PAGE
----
What is a EuroMillions ‘Super Draw’?

At certain times in the year we have Super Draw Events, where the EuroMillions jackpot is guaranteed to be a certain amount.  Some of you have been asking questions about these events on our social channels, so to help explain Super Draws and why we have them we’ve put the following Q&A together to give you more information.

Q: What is a Super Draw event? 

A Super Draw Event is where we  ‘guarantee’ that the EuroMillions Jackpot will be a significant amount on a certain date.

Q: What is the guaranteed amount

The EuroMillions jackpot is guaranteed to be €100m, which we estimate to be £72m here in the UK based on current exchange rates.

Q: How do you know when you will have these draws?

The Super Draw Events are planned in advance with the agreement of all nine EuroMillions countries. They are scheduled on days that work for all the countries in relation to other lottery event draws as well as local events, such as public holidays.

Q: Why do you have these draws?

The main reason players buy EuroMillions tickets is to win huge jackpots – people get more excited the higher the jackpot amount. As it is a lottery, anything can happen, so it is difficult to predict when there’ll be a giant jackpot. Planning a Super Draw Event enables us to plan advertising and promotion around a guaranteed  jackpot. This keeps the game fresh and exciting for players, helping to drive sales, the number of winners and, ultimately, the amount of money for National Lottery-funded Projects, which to date, you’ve all helped raise £33 billion for.

Q: How does it work?

Whatever the jackpot has naturally reached by the date of the agreed draw, we’ll boost it up to the guaranteed amount of £72m. For example, if on the Tuesday before the Super Draw Event, the jackpot rolled and going into Friday’s draw was estimated at £22m, we would top that up to £72m.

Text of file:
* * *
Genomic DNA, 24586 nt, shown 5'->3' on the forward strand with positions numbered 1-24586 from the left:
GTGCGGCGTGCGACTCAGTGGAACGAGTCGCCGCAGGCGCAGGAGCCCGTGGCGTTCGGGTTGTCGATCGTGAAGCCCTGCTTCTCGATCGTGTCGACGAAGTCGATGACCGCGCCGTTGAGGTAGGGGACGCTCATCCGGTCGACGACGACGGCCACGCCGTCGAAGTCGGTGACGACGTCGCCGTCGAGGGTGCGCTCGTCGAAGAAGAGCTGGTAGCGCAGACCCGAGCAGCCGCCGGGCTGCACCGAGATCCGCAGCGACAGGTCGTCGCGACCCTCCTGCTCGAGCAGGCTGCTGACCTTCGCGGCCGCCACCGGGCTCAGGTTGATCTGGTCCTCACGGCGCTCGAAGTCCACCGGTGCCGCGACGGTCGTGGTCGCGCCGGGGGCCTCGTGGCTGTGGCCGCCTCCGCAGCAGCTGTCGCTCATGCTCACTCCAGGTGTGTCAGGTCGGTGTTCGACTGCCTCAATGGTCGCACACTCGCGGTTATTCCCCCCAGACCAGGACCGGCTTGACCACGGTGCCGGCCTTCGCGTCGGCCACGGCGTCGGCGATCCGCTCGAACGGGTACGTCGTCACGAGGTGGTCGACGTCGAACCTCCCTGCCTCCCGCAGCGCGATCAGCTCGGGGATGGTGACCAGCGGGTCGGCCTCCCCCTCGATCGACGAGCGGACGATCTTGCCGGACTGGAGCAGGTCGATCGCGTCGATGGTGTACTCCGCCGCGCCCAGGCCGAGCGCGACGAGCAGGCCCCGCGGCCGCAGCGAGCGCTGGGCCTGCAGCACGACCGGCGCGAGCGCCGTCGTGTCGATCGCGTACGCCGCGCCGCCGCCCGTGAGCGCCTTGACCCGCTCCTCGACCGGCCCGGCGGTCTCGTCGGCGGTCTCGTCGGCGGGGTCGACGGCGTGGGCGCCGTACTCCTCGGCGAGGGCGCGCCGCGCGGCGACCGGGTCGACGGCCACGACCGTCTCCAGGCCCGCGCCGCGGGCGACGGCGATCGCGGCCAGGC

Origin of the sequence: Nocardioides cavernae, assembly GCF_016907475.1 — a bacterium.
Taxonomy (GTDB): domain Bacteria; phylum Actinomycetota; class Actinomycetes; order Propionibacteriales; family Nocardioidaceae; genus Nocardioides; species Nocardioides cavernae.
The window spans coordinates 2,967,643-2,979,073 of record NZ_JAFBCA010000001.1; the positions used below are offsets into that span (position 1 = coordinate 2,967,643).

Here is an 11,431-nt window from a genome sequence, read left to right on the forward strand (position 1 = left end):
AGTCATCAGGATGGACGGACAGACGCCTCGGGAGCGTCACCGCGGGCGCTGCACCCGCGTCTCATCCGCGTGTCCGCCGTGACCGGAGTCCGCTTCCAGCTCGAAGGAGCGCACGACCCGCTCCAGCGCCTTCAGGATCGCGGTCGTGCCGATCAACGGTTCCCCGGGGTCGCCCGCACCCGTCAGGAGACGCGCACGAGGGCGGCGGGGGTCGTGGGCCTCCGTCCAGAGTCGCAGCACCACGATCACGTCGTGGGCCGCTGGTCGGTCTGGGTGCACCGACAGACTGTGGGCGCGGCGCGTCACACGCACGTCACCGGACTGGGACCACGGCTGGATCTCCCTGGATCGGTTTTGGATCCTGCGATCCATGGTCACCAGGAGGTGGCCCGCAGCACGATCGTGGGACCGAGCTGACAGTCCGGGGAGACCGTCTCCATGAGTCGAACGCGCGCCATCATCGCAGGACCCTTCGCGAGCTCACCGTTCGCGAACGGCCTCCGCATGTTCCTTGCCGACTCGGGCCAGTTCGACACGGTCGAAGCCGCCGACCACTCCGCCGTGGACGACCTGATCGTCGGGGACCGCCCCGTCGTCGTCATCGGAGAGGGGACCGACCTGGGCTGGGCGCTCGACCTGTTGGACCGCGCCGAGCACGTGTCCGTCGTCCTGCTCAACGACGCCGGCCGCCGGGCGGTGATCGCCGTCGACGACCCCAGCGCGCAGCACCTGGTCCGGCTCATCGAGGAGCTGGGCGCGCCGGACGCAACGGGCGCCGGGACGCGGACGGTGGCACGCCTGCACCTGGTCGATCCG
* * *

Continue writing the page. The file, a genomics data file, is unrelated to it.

In the past, there have been times when the jackpot has been topped up from the first draw after a jackpot has been won (we call this a ‘base draw’), and times when it has been topped up from a much higher jackpot following a series of rolls. 

Q: Where does the money come from?

For each EuroMillions draw, a percentage of the shared prize fund is added to a fund known as the ‘EuroMillions Reserve Fund’. This Reserve Fund is shared by us and the other EuroMillions countries and following a jackpot being won, is used to boost the first game up to £10m. It can also be used to increase the jackpot for Super Draw Events.

Q: If you don’t need to top up the jackpot, what happens to the money?

If the jackpot naturally reaches £72m, then the money that would have been used to top it up to £72m remains in the EuroMillions Reserve Fund, which is used to fund future Super Draw Events or promotions.

Q: Why don’t you add the guaranteed amount to the existing jackpot?

A guaranteed jackpot is just that – it’s not adding a guaranteed amount on top of the natural jackpot, it’s simply boosting it.